Early spring is a bustling and eventful time, what with the many events and festivals dedicated to spring flowers to start the season.
While the cherry blossoms finished earlier than usual this year, there are still plenty of late-blooming varieties to catch this month. And as the weather warms up, you’ll find many Tokyo residents taking to the streets for parades, traditional festivals, and puppies.
1. Kanamara MatsuriApril 1–2
Kanayama Shrine, Kawasaki
It’s that time of the year again: the slightly controversial Kanamara Matsuri, better known as the “Penis Festival”, is back. While the event has certainly gotten bigger and more crowded over the years, it’s interesting to note that the event seems better known among foreigners than locals.
The highlight of the event is a procession in which three steel phalli — in honor of a blacksmith who used a steel phallus to kill a demon living in a woman’s naughty bits — are paraded around the neighborhood. The side attractions and activities, such as a radish-carving contest (guess the shape you’re supposed to carve them into) are also quite popular. Genital-shaped candy is a crowd favorite, with long lines forming at booths that sell them.
Have fun, but don’t go too wild — wacky as the event may seem, it still does have a religious element to it, after all.
Kanamara "Penis" Festival 2023
2. Ichiyo Sakura Festival/Oiran Dochu ProcessionApril 8
The Ichiyo Sakura Festival is a tribute to a kind of late-blooming cherry blossom called ichiyo, as well as to Yoshiwara, the famous pleasure quarter of Edo (the ancient name of Tokyo). The reenactment of the oiran (courtesan) processions, called the Oiran Dochu, includes neighborhood residents dressed as oiran and their attendants. The route of which includes the ground on which Yoshiwara once stood 400 years ago. This is the main event of the festival and is a colorful sight to behold.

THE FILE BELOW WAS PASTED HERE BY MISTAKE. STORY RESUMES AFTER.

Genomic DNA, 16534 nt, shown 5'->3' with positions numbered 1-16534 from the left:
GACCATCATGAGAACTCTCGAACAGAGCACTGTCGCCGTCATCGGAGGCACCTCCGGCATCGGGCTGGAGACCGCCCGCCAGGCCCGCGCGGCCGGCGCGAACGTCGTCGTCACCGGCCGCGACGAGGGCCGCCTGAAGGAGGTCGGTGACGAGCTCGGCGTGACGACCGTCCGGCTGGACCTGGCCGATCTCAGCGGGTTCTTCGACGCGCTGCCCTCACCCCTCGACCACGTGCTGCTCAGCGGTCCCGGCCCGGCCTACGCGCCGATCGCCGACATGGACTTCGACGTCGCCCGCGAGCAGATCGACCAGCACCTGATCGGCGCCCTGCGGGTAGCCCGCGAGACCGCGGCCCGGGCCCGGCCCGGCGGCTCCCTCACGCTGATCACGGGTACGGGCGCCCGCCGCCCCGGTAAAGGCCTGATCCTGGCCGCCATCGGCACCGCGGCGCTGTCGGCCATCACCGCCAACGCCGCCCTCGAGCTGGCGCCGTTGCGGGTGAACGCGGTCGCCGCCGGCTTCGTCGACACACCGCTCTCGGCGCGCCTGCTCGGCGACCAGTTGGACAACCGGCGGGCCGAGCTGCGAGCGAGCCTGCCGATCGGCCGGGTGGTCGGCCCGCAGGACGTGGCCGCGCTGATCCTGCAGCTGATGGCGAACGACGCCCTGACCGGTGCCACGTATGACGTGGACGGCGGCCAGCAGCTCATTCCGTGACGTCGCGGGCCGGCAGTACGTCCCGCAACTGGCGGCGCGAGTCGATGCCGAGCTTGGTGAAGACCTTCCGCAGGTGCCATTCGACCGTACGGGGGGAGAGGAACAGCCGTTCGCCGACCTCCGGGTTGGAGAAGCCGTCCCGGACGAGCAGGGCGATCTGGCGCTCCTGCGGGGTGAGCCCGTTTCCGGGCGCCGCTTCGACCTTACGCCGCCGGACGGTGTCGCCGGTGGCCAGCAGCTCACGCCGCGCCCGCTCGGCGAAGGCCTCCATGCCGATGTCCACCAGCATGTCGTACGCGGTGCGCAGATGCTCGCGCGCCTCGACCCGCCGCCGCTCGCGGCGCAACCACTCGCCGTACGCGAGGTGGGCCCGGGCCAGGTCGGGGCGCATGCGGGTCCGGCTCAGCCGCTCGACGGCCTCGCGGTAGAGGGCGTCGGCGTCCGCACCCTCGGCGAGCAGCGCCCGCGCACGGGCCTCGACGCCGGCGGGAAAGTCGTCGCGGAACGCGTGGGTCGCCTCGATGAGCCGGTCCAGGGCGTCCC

Aside from the parade, the festival will also feature a kabuki performance, traditional dances, stage shows, and a flea market. To get an idea of what the event is like, read fellow cheapo Grigoris’s write-up here.
Ichiyo Cherry Blossom Festival
3. Yoyogi Park Wanwan CarnivalApril 8–9
If you love dogs, doggos, doges, puppers, or whatever you call them, head on to Yoyogi Park to see some real good boys at the Wanwan Carnival (“wanwan” being the Japanese term that kids use to refer to dogs). Bring your good boy/s too, if you have some of your own.
With activities and attractions such as a dog cafe, opportunities to meet therapy and rescue dogs, free check-ups and nail trimming services for your dog, contests, and games, this is the perfect event for dog lovers. Additionally, there will be a “Wanwan Shopping Mall” — that is, rows of booths selling doggy treats and other goodies for your canine friends.
Yoyogi Park Wanwan Carnival
4. Tokyo PrideApril 22–May 7
Yoyogi Park and the surrounding area
Celebrate love and diversity at Tokyo Rainbow Pride (April 22–May 7). Expect various activities — movie screenings, parties, talks, and more — but the highlight is the Pride Festival and Parade (April 22–23). The festival will be held at Yoyogi Park Events Square, while the parade on April 23 will make its way around Shibuya and Harajuku.
Tokyo Rainbow Pride
5. Nezu Shrine Azalea FestivalApril 1–30
Nezu Shrine, Bunkyō
If you’re a fan of flowers, then the Nezu Shrine Azalea Festival is for you. This isn’t just a festival where you go and “smell the azaleas”; there are several events in store. Get the chance to take home potted plants at the daily flower market, cheer on those parading the mikoshi (portable shrine) on April 2, and enjoy the Sunday drum performances on April 16, 23, and 30.
Nezu Shrine Azalea Festival
|At the door: ¥300|
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